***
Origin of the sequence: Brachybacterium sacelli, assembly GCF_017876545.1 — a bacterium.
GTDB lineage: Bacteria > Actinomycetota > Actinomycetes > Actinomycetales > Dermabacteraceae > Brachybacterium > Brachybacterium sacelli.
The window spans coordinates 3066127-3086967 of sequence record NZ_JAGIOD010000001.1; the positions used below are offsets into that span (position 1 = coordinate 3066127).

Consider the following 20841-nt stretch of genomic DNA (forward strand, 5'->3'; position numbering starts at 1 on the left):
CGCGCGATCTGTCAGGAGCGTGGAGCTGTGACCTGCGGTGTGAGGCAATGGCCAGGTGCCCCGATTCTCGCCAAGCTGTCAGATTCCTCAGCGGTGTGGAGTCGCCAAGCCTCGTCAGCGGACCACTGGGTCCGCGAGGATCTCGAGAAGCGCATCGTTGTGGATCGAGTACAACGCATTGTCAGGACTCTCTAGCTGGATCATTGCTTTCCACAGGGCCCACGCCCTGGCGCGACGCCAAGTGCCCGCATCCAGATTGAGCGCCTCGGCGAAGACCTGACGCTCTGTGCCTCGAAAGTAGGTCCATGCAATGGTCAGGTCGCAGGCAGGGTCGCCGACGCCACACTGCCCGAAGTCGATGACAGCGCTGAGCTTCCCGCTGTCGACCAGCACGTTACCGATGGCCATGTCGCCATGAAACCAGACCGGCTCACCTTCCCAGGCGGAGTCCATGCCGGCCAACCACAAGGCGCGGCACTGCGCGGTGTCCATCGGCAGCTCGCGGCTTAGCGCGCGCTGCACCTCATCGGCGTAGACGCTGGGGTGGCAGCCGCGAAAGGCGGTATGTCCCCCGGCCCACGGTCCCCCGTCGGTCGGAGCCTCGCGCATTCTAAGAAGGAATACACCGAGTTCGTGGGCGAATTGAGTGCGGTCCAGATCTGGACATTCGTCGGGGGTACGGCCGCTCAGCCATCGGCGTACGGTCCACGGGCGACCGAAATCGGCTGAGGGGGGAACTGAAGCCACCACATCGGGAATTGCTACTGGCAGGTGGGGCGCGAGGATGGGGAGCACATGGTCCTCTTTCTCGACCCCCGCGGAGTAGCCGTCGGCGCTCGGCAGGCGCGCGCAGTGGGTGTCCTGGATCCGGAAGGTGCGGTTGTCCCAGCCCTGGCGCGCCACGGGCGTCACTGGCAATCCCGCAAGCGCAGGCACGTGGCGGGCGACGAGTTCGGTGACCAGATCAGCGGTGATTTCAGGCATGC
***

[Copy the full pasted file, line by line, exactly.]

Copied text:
Origin of the sequence: Brachybacterium sacelli, assembly GCF_017876545.1 — a bacterium.
GTDB lineage: Bacteria > Actinomycetota > Actinomycetes > Actinomycetales > Dermabacteraceae > Brachybacterium > Brachybacterium sacelli.
The window spans coordinates 3066127-3086967 of sequence record NZ_JAGIOD010000001.1; the positions used below are offsets into that span (position 1 = coordinate 3066127).

Consider the following 20841-nt stretch of genomic DNA (forward strand, 5'->3'; position numbering starts at 1 on the left):
CGCGCGATCTGTCAGGAGCGTGGAGCTGTGACCTGCGGTGTGAGGCAATGGCCAGGTGCCCCGATTCTCGCCAAGCTGTCAGATTCCTCAGCGGTGTGGAGTCGCCAAGCCTCGTCAGCGGACCACTGGGTCCGCGAGGATCTCGAGAAGCGCATCGTTGTGGATCGAGTACAACGCATTGTCAGGACTCTCTAGCTGGATCATTGCTTTCCACAGGGCCCACGCCCTGGCGCGACGCCAAGTGCCCGCATCCAGATTGAGCGCCTCGGCGAAGACCTGACGCTCTGTGCCTCGAAAGTAGGTCCATGCAATGGTCAGGTCGCAGGCAGGGTCGCCGACGCCACACTGCCCGAAGTCGATGACAGCGCTGAGCTTCCCGCTGTCGACCAGCACGTTACCGATGGCCATGTCGCCATGAAACCAGACCGGCTCACCTTCCCAGGCGGAGTCCATGCCGGCCAACCACAAGGCGCGGCACTGCGCGGTGTCCATCGGCAGCTCGCGGCTTAGCGCGCGCTGCACCTCATCGGCGTAGACGCTGGGGTGGCAGCCGCGAAAGGCGGTATGTCCCCCGGCCCACGGTCCCCCGTCGGTCGGAGCCTCGCGCATTCTAAGAAGGAATACACCGAGTTCGTGGGCGAATTGAGTGCGGTCCAGATCTGGACATTCGTCGGGGGTACGGCCGCTCAGCCATCGGCGTACGGTCCACGGGCGACCGAAATCGGCTGAGGGGGGAACTGAAGCCACCACATCGGGAATTGCTACTGGCAGGTGGGGCGCGAGGATGGGGAGCACATGGTCCTCTTTCTCGACCCCCGCGGAGTAGCCGTCGGCGCTCGGCAGGCGCGCGCAGTGGGTGTCCTGGATCCGGAAGGTGCGGTTGTCCCAGCCCTGGCGCGCCACGGGCGTCACTGGCAATCCCGCAAGCGCAGGCACGTGGCGGGCGACGAGTTCGGTGACCAGATCAGCGGTGATTTCAGGCATGC